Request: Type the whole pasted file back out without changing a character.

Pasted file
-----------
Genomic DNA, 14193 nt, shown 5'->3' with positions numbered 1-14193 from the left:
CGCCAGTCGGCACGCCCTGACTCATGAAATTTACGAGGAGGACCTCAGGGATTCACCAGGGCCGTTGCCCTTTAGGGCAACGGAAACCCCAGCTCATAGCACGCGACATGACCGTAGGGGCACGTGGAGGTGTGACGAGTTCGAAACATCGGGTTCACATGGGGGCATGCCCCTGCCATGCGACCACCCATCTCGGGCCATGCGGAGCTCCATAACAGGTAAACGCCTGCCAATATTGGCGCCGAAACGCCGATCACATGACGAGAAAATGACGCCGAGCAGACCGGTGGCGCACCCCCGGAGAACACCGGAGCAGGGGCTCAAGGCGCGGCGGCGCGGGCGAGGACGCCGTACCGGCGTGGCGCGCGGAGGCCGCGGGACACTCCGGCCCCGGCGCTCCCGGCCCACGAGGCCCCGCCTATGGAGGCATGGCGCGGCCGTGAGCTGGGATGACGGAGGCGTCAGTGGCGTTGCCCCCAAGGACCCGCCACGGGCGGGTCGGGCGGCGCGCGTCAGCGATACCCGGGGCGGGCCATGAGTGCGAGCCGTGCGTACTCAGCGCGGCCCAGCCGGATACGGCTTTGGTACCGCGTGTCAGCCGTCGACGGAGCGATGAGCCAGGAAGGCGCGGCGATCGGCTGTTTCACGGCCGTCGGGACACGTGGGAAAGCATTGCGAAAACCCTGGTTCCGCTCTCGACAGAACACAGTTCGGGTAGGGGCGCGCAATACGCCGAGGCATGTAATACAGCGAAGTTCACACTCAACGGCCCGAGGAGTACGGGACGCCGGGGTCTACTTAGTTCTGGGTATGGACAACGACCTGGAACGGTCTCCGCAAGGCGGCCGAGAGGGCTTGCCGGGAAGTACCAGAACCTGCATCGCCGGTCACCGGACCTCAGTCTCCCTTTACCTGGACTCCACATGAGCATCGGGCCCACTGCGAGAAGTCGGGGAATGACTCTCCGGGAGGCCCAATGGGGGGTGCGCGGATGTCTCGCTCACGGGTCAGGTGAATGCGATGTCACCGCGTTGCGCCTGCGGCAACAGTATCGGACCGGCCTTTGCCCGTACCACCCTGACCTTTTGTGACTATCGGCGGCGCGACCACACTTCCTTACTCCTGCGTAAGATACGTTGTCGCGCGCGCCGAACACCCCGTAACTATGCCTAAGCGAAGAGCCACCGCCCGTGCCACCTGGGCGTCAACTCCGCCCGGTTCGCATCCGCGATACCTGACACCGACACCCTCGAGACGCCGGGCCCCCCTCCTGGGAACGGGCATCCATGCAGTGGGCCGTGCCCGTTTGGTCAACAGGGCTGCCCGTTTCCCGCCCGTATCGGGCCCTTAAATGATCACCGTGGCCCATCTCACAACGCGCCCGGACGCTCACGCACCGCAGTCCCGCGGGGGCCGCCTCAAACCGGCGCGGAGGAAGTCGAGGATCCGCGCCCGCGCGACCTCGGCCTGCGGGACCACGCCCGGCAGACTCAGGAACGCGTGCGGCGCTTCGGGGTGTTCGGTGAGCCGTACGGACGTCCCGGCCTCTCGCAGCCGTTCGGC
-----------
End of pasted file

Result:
Genomic DNA, 14193 nt, shown 5'->3' with positions numbered 1-14193 from the left:
CGCCAGTCGGCACGCCCTGACTCATGAAATTTACGAGGAGGACCTCAGGGATTCACCAGGGCCGTTGCCCTTTAGGGCAACGGAAACCCCAGCTCATAGCACGCGACATGACCGTAGGGGCACGTGGAGGTGTGACGAGTTCGAAACATCGGGTTCACATGGGGGCATGCCCCTGCCATGCGACCACCCATCTCGGGCCATGCGGAGCTCCATAACAGGTAAACGCCTGCCAATATTGGCGCCGAAACGCCGATCACATGACGAGAAAATGACGCCGAGCAGACCGGTGGCGCACCCCCGGAGAACACCGGAGCAGGGGCTCAAGGCGCGGCGGCGCGGGCGAGGACGCCGTACCGGCGTGGCGCGCGGAGGCCGCGGGACACTCCGGCCCCGGCGCTCCCGGCCCACGAGGCCCCGCCTATGGAGGCATGGCGCGGCCGTGAGCTGGGATGACGGAGGCGTCAGTGGCGTTGCCCCCAAGGACCCGCCACGGGCGGGTCGGGCGGCGCGCGTCAGCGATACCCGGGGCGGGCCATGAGTGCGAGCCGTGCGTACTCAGCGCGGCCCAGCCGGATACGGCTTTGGTACCGCGTGTCAGCCGTCGACGGAGCGATGAGCCAGGAAGGCGCGGCGATCGGCTGTTTCACGGCCGTCGGGACACGTGGGAAAGCATTGCGAAAACCCTGGTTCCGCTCTCGACAGAACACAGTTCGGGTAGGGGCGCGCAATACGCCGAGGCATGTAATACAGCGAAGTTCACACTCAACGGCCCGAGGAGTACGGGACGCCGGGGTCTACTTAGTTCTGGGTATGGACAACGACCTGGAACGGTCTCCGCAAGGCGGCCGAGAGGGCTTGCCGGGAAGTACCAGAACCTGCATCGCCGGTCACCGGACCTCAGTCTCCCTTTACCTGGACTCCACATGAGCATCGGGCCCACTGCGAGAAGTCGGGGAATGACTCTCCGGGAGGCCCAATGGGGGGTGCGCGGATGTCTCGCTCACGGGTCAGGTGAATGCGATGTCACCGCGTTGCGCCTGCGGCAACAGTATCGGACCGGCCTTTGCCCGTACCACCCTGACCTTTTGTGACTATCGGCGGCGCGACCACACTTCCTTACTCCTGCGTAAGATACGTTGTCGCGCGCGCCGAACACCCCGTAACTATGCCTAAGCGAAGAGCCACCGCCCGTGCCACCTGGGCGTCAACTCCGCCCGGTTCGCATCCGCGATACCTGACACCGACACCCTCGAGACGCCGGGCCCCCCTCCTGGGAACGGGCATCCATGCAGTGGGCCGTGCCCGTTTGGTCAACAGGGCTGCCCGTTTCCCGCCCGTATCGGGCCCTTAAATGATCACCGTGGCCCATCTCACAACGCGCCCGGACGCTCACGCACCGCAGTCCCGCGGGGGCCGCCTCAAACCGGCGCGGAGGAAGTCGAGGATCCGCGCCCGCGCGACCTCGGCCTGCGGGACCACGCCCGGCAGACTCAGGAACGCGTGCGGCGCTTCGGGGTGTTCGGTGAGCCGTACGGACGTCCCGGCCTCTCGCAGCCGTTCGGC